UN to Form Commission to Probe Bhutto's Death
UN to Form Commission to Probe Bhutto's Death, Pakistan Says
By Michael Heath
July 11 (Bloomberg) -- Pakistan and the United Nations reached a ``broad understanding'' on establishing a commission to investigate the assassination of Benazir Bhutto, Foreign Minister Shah Mahmood Qureshi said.
UN Secretary-General Ban Ki-moon responded ``positively'' to Pakistan's request for a commission and the two sides agreed on its funding, composition, access to information and safeguards on the inquiry's ``objectivity, impartiality and independence,'' Qureshi told reporters in New York yesterday.
Ban wants consultations are required on ``modalities and structure,'' Qureshi said, according to a statement on the UN's Web site. Bhutto was killed in a suicide bombing Dec. 27 in Rawalpindi after addressing an election rally.
Her widower, Asif Ali Zardari, pressed for a UN probe even after London's Metropolitan Police said in February its investigation showed Bhutto died from a head injury sustained when the force of the blast threw her against her vehicle's sunroof. The report rejected allegations by Bhutto's Pakistan Peoples Party, now headed by Zardari, that she was shot dead.
Ban's office confirmed the agreement shortly after Qureshi's announcement, the Associated Press said. He plans further talks with Pakistani and UN officials to work out all the details, it said.
President Pervez Musharraf asked the U.K. police force, known as Scotland Yard, to help with the investigation in January when Zardari and PPP leaders rejected the government's conclusion that Bhutto wasn't hit by bullets or shrapnel.
Bhutto's assassination triggered nationwide riots and prompted the government to postpone parliamentary elections by six weeks until Feb. 18. Her death helped swing the public against Musharraf and his allies were defeated at the ballot, allowing the PPP to form a coalition government.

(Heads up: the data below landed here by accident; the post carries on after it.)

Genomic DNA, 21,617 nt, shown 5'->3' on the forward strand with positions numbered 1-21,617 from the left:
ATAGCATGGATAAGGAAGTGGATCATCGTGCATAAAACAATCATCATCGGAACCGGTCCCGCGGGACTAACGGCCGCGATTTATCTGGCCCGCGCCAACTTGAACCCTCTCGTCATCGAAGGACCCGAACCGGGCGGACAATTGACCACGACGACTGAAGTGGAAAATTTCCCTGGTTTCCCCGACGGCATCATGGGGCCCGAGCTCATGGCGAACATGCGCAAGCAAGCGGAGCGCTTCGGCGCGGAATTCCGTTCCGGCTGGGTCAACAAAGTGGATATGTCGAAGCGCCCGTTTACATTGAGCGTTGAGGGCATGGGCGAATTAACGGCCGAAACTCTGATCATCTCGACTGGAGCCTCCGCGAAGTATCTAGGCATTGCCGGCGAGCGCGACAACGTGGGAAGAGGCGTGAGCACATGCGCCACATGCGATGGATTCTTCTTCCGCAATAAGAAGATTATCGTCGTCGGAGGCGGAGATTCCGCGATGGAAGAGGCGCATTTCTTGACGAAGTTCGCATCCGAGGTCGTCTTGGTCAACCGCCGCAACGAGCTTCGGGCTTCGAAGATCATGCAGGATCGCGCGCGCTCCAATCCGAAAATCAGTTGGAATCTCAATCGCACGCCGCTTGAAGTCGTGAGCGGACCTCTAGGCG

No autopsy was performed on Bhutto's body and the crime scene was cleaned shortly after her death, prompting suspicions of a cover up and Zardari's demand for the UN investigation.
The government last month asked Ban to ``establish an international commission for the purpose of identifying the culprits, perpetrators, organizers and financiers behind the assassination of Shaheed Mohtarma Benazir Bhutto with a view to bring them to justice.''
Pakistan's previous government said al-Qaeda-linked Taliban leader Baitullah Mehsud was behind the assassination. Mehsud, who has a stronghold in the tribal region bordering Afghanistan, has evaded capture by Pakistani security forces.
Bhutto, 54, the first woman prime minister of a Muslim state, held a moderate view of Islam and maintained close contacts with the Bush administration.
The bombing suspects were of the opinion that Bhutto was following a U.S. agenda and would have tried to eradicate the Taliban and other extremist groups if she came to power, Police Inspector-General Abdul Majeed said Feb. 17 as he concluded Pakistan's probe.
Mehsud provided about $6,300 to finance the assault, Majeed said at the time, adding that five people confessed to helping plan the attack.
To contact the reporter on this story: Michael Heath in Sydney at email@example.com